After the National Security Agency “maxed out the capacity of the Baltimore area power grid,” according to an article in The Register – itself citing The Baltimore Sun – due to the near-endless electrical needs of its wire-tapping supercomputers, the NSA has begun planning the construction of a brand new, $2 billion data center in the deserts of Utah.
[Image: Photo by Thundered Cat].
There, a vast, million-square-foot warehouse might thus soon rise at the intersection of two major national “power corridors.” The Agency, we read, hopes eventually “to decentralize its computing resources and tap regions with ample supplies of lower-cost electricity.”
While I’ve already written about the literary implications of server farms – that is, server farms as the library of the future – and I don’t want to repeat that analysis here, I’m led to at least two further questions:
1) Is there a role for architects in the construction of rural data centers for the U.S. intelligence services, and what might Vitruvius, for instance, have to say about the spatial needs of supercomputers? Would De architectura have contained an extra chapter about the square-footage of rural data centers if Vitruvius had been alive today – and, if so, what might it have said? For that matter, what if Rem Koolhaas had written Delirious New York during an age in which that city’s major IT operations took place inside windowless, hydroelectrically powered warehouses in the Hudson Valley (or even Québec)? What spatial lessons might these ex-metropolitan data warehouses entail? Further, if, say, SOM were to design every governmental server farm in the United States, and if those server farms were then used to store sensitive information about the habits of U.S. citizens – what international calls they make, what books they buy from Barnes & Noble, what movies they rent from Netflix or even Sugar DVD – would that represent an ethical compromise? Is it morally right to design spatial envelopes for server farms, when the computers housed therein might be used in invasive ways?
2) I’m actually quite fascinated by the idea that the NSA has been looking “to decentralize its computing resources and tap regions with ample supplies of lower-cost electricity.” This comes with fascinating implications – for instance, that some random town in Wisconsin (or, of course, Utah) might unknowingly become host to several dozen supercomputers of extraordinary strategic importance in the pursuit of national security… even though the only real evidence that this undeclared hardware exists will be a mysterious strain on the town’s evening power supply. Each night at 8:30 the streetlights dim: it’s the harddrives cooling down, or warming up, or turning over for maintenance. Like some weird new version of Salem’s Lot, in which the anonymous presence haunting your town is actually a government server farm stored inside an old factory by the river, surrounded by cyclone fencing… After all, “regions with ample supplies of lower-cost electricity” might very well include towns in the Rockies, in Alaska, and out on the tornado-prone plains – and so, similar to Tom Vanderbilt’s exploration of decommissioned nuclear silos in the horizon-spanning ranchlands of the great American nowhere, there might yet be future spatial archaeologies written about military data centers, surveillance data centers, wiretapping data centers, any sort of top secret data center that once hummed away somewhere in the darkness, perhaps even disguised as suburban houses. That apparently empty bungalow you see at the end of your street, like the opening scene of War Games, in other words, is actually full of harddrives; it’s not Ed Gein coming home at 3am, strange packages in hand, it’s an Information Assurance officer coming back to check the fuses. It’s the informational gothic: the IT needs of Homeland Security narratively transformed into a new genre of mysterious blackouts and spatial paranoia.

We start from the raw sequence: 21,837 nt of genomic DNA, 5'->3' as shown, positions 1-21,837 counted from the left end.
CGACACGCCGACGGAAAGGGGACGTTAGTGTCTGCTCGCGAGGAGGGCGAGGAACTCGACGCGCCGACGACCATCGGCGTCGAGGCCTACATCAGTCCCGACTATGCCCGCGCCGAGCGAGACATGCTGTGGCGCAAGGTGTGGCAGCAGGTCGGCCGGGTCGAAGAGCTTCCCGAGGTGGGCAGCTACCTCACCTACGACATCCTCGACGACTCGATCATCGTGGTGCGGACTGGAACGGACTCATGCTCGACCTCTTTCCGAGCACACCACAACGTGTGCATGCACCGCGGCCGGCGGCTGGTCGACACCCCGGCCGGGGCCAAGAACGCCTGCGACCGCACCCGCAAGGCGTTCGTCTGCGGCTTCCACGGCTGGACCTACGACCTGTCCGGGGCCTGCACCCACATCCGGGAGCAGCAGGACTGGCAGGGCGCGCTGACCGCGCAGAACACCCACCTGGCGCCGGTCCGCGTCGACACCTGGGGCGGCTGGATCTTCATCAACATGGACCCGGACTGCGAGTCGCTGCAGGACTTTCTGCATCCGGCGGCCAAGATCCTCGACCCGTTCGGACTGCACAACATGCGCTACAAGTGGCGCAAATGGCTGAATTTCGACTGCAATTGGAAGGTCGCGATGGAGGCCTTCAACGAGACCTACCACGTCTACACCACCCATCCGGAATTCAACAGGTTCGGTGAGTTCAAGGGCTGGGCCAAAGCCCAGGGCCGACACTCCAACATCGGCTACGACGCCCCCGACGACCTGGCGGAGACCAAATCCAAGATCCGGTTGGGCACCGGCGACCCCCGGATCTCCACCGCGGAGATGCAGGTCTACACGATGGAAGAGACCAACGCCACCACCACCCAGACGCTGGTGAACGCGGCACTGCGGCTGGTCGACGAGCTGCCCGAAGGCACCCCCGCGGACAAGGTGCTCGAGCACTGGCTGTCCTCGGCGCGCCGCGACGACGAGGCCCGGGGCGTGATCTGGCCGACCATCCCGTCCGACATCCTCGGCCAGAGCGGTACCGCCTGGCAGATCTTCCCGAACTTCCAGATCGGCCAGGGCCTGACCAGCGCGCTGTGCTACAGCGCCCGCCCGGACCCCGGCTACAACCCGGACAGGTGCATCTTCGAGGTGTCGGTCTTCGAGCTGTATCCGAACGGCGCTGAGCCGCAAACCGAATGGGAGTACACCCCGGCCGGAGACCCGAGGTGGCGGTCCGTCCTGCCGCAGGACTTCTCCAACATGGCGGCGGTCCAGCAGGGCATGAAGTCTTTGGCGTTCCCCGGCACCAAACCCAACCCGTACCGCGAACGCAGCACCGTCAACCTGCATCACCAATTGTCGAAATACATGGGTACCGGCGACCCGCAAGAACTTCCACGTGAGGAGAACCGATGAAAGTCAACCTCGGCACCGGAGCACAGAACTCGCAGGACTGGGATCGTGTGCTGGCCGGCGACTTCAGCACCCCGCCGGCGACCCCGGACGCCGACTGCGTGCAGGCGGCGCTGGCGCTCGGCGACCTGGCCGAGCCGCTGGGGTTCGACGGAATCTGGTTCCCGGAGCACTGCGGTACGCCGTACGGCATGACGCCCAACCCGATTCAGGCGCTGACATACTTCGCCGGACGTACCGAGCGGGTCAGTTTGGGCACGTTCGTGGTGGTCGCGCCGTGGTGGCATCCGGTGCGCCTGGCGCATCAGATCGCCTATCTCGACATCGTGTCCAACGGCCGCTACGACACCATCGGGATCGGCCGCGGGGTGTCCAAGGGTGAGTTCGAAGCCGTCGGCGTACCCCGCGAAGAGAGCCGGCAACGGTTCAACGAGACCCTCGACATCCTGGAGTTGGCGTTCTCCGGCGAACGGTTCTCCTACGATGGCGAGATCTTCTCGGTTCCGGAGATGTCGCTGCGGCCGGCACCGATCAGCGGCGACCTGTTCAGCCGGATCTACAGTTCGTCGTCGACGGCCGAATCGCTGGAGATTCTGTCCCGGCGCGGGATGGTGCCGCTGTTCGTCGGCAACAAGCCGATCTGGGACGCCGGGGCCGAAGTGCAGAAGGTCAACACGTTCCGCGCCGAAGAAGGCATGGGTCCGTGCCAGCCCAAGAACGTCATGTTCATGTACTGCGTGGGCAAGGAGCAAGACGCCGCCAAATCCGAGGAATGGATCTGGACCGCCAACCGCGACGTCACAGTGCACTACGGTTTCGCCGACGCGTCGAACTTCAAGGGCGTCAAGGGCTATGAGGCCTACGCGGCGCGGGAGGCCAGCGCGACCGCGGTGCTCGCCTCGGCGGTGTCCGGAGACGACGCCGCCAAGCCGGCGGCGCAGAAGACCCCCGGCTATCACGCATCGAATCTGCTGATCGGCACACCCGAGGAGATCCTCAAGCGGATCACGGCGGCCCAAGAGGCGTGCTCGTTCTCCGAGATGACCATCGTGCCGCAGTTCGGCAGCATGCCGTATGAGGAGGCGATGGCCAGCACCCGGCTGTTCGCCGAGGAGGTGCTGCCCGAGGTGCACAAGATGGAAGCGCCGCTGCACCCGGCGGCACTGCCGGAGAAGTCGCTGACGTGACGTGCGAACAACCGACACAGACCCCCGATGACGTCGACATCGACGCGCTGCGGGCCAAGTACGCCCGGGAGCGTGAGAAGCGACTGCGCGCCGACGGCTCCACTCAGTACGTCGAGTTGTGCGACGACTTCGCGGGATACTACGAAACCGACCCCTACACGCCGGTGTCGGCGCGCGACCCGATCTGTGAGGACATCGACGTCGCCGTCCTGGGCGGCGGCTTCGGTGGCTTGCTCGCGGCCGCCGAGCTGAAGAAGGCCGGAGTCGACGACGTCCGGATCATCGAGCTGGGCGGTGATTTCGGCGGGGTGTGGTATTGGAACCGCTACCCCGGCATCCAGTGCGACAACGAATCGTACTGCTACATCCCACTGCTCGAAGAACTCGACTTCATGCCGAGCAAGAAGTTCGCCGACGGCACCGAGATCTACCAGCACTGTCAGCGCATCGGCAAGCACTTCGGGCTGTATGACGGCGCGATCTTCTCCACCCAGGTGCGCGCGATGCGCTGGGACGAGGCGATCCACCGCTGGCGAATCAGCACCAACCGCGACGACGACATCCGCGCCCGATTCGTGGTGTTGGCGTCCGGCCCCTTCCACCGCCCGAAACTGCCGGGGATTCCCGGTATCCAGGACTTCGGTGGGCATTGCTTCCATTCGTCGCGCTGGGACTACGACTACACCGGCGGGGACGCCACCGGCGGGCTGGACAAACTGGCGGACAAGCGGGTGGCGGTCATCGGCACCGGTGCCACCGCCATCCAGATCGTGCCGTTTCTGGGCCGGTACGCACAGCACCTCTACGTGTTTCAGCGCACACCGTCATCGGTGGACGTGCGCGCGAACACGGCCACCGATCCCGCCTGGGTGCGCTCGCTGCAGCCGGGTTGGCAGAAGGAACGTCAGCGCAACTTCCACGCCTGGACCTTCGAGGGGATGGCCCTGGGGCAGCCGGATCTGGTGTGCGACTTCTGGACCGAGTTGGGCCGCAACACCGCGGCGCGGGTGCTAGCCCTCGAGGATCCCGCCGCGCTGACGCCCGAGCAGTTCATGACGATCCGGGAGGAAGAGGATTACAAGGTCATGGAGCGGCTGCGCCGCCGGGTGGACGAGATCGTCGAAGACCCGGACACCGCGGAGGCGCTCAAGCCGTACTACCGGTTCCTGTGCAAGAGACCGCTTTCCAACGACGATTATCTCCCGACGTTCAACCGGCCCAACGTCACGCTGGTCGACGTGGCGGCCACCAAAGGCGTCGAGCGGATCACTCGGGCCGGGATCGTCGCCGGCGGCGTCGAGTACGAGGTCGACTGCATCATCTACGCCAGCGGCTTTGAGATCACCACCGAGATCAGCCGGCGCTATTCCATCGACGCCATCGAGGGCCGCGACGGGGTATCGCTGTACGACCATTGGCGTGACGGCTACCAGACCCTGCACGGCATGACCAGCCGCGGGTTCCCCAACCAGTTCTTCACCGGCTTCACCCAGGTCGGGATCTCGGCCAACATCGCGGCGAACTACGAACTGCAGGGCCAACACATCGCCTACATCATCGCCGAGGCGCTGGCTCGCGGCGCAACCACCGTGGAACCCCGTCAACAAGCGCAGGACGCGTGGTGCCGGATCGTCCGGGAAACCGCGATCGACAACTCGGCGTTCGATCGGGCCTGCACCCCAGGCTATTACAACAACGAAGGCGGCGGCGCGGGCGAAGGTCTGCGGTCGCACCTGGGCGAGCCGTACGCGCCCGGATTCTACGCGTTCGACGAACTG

(Originally spotted via @stevesilberman).